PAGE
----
“I learned that courage was not the absence of fear, but the triumph over it. The brave man is not he who does not feel afraid, but he who conquers that fear.”

I would like to change that to read:  “The brave Trafalgar girl is not she who does not feel afraid, but she who conquers that fear.”

In order to triumph over fear, we must first acknowledge it. We must admit (at least to ourselves) that it’s present.  That simple moment of acknowledgement, of just “paying attention” to what we feel inside is important in order to move on.  That’s mindfulness in practice.

In order to triumph over fear, we must also be kind and show compassion towards ourselves.  It doesn’t help to beat yourself up because you feel afraid.  Remember – feeling scared is not a sign of weakness; it’s a normal response to a difficult situation.  So being kind to yourself in that moment is important.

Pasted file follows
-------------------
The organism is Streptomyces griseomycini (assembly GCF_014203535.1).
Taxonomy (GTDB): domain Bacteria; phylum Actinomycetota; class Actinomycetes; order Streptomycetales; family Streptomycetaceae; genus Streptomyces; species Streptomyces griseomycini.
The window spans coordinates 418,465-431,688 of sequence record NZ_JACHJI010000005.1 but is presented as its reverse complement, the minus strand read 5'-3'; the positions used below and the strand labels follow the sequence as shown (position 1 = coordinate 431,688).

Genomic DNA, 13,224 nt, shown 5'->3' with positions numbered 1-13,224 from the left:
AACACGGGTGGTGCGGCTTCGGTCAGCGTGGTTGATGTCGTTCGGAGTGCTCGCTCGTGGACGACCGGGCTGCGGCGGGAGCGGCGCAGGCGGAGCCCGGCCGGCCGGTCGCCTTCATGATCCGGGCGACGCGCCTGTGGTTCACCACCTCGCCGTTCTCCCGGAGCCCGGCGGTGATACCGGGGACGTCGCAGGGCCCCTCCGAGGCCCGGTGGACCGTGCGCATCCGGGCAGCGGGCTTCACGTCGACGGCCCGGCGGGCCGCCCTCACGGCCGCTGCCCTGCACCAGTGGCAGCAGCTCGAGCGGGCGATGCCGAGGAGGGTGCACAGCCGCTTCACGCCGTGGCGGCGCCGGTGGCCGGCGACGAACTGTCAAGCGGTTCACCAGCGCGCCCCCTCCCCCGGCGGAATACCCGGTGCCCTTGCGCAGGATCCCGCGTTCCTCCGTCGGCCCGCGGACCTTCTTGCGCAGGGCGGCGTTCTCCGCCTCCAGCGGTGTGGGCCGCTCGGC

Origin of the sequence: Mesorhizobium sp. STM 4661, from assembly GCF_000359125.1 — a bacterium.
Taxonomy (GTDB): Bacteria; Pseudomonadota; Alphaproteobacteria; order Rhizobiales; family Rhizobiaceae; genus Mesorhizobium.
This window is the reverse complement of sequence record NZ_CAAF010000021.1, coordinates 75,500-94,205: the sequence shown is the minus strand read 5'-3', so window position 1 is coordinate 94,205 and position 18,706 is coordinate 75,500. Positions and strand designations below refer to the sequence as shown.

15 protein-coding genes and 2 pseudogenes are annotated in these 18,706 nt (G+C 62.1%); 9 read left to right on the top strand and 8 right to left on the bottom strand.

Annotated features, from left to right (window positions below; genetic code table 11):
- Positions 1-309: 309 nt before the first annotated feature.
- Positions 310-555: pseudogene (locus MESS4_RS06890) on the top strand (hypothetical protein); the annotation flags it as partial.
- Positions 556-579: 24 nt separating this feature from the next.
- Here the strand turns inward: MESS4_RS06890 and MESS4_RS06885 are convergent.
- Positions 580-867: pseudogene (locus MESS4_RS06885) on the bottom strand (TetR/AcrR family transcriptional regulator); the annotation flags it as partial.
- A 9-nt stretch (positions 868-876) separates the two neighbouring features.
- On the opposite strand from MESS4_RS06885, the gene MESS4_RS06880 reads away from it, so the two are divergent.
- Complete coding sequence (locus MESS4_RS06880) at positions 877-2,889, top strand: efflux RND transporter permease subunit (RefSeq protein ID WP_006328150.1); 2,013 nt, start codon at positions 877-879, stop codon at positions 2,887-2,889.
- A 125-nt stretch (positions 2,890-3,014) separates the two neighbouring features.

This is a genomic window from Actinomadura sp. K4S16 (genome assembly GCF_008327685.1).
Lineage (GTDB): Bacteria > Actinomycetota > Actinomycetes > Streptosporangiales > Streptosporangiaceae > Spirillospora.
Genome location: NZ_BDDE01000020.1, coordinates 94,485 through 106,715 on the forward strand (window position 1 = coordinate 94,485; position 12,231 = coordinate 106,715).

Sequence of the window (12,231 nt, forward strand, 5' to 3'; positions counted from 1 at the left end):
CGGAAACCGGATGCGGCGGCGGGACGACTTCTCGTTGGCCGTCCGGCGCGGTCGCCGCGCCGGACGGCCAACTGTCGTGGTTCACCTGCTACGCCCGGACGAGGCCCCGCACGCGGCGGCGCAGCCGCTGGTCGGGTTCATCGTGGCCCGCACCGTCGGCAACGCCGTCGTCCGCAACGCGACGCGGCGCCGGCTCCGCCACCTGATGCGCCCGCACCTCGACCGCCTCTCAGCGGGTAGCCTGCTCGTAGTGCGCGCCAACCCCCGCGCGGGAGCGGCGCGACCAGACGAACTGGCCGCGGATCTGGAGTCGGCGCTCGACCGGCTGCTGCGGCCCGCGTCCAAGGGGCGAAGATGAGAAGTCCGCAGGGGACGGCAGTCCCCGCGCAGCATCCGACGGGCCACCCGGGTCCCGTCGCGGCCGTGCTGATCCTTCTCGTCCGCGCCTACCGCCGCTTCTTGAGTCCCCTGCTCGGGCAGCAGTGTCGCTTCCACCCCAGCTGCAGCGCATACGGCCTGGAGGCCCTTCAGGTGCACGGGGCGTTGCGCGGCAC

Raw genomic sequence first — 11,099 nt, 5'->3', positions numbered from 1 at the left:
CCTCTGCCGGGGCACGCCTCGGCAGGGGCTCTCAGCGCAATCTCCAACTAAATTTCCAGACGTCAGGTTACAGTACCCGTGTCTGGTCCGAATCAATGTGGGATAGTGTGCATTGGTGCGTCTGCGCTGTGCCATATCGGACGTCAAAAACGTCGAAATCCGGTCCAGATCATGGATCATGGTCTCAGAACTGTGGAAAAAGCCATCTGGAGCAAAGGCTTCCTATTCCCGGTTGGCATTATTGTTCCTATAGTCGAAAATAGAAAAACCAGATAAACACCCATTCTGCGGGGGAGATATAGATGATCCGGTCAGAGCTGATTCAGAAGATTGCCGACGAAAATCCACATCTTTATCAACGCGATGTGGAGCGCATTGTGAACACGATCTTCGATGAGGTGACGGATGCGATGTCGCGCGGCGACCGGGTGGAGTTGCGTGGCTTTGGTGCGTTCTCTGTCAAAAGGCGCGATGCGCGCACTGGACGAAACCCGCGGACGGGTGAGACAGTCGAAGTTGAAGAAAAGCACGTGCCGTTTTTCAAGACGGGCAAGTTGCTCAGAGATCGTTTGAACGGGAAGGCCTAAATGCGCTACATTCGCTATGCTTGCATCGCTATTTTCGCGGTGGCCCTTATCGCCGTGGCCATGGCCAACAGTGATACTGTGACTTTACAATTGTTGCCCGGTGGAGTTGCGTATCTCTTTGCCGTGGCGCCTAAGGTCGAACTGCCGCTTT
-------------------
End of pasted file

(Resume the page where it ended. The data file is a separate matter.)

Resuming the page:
After you acknowledge those feelings, then what? How do you move on? How do you find courage?

Courage is often found simply by putting one foot in front of the other.  Just deciding to move forward, to do what has to be done, to resist the urge to overthink what comes next – these are the actions that will help the courage that is already within you rise to the surface.

Allowing those around you to provide help is another way to demonstrate courage.  We sometimes think that courage is a solitary pursuit that we have to undertake alone – and perhaps that’s true to an extent.  But I argue that surrounding ourselves with kindness and support helps our courage to grow.  Knowing that we are not alone gives us the strength and the fortitude to keep moving forward.